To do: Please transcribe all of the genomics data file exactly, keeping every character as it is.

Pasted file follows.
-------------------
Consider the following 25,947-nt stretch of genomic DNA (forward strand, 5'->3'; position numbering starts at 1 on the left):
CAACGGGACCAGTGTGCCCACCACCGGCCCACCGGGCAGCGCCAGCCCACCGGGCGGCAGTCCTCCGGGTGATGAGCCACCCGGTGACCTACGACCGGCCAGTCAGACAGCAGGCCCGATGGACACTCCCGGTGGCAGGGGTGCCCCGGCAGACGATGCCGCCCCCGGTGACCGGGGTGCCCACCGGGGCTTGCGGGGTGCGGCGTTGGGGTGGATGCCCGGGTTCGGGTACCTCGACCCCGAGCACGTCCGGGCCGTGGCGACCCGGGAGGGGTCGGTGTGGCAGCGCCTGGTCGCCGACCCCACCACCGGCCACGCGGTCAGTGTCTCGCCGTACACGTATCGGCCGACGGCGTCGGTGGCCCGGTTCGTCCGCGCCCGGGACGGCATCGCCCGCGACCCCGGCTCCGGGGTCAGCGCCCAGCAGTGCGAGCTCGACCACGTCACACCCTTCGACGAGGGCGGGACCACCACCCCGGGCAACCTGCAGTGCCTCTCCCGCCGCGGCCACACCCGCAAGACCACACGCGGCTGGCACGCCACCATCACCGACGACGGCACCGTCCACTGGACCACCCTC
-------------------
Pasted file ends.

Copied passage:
Consider the following 25,947-nt stretch of genomic DNA (forward strand, 5'->3'; position numbering starts at 1 on the left):
CAACGGGACCAGTGTGCCCACCACCGGCCCACCGGGCAGCGCCAGCCCACCGGGCGGCAGTCCTCCGGGTGATGAGCCACCCGGTGACCTACGACCGGCCAGTCAGACAGCAGGCCCGATGGACACTCCCGGTGGCAGGGGTGCCCCGGCAGACGATGCCGCCCCCGGTGACCGGGGTGCCCACCGGGGCTTGCGGGGTGCGGCGTTGGGGTGGATGCCCGGGTTCGGGTACCTCGACCCCGAGCACGTCCGGGCCGTGGCGACCCGGGAGGGGTCGGTGTGGCAGCGCCTGGTCGCCGACCCCACCACCGGCCACGCGGTCAGTGTCTCGCCGTACACGTATCGGCCGACGGCGTCGGTGGCCCGGTTCGTCCGCGCCCGGGACGGCATCGCCCGCGACCCCGGCTCCGGGGTCAGCGCCCAGCAGTGCGAGCTCGACCACGTCACACCCTTCGACGAGGGCGGGACCACCACCCCGGGCAACCTGCAGTGCCTCTCCCGCCGCGGCCACACCCGCAAGACCACACGCGGCTGGCACGCCACCATCACCGACGACGGCACCGTCCACTGGACCACCCTC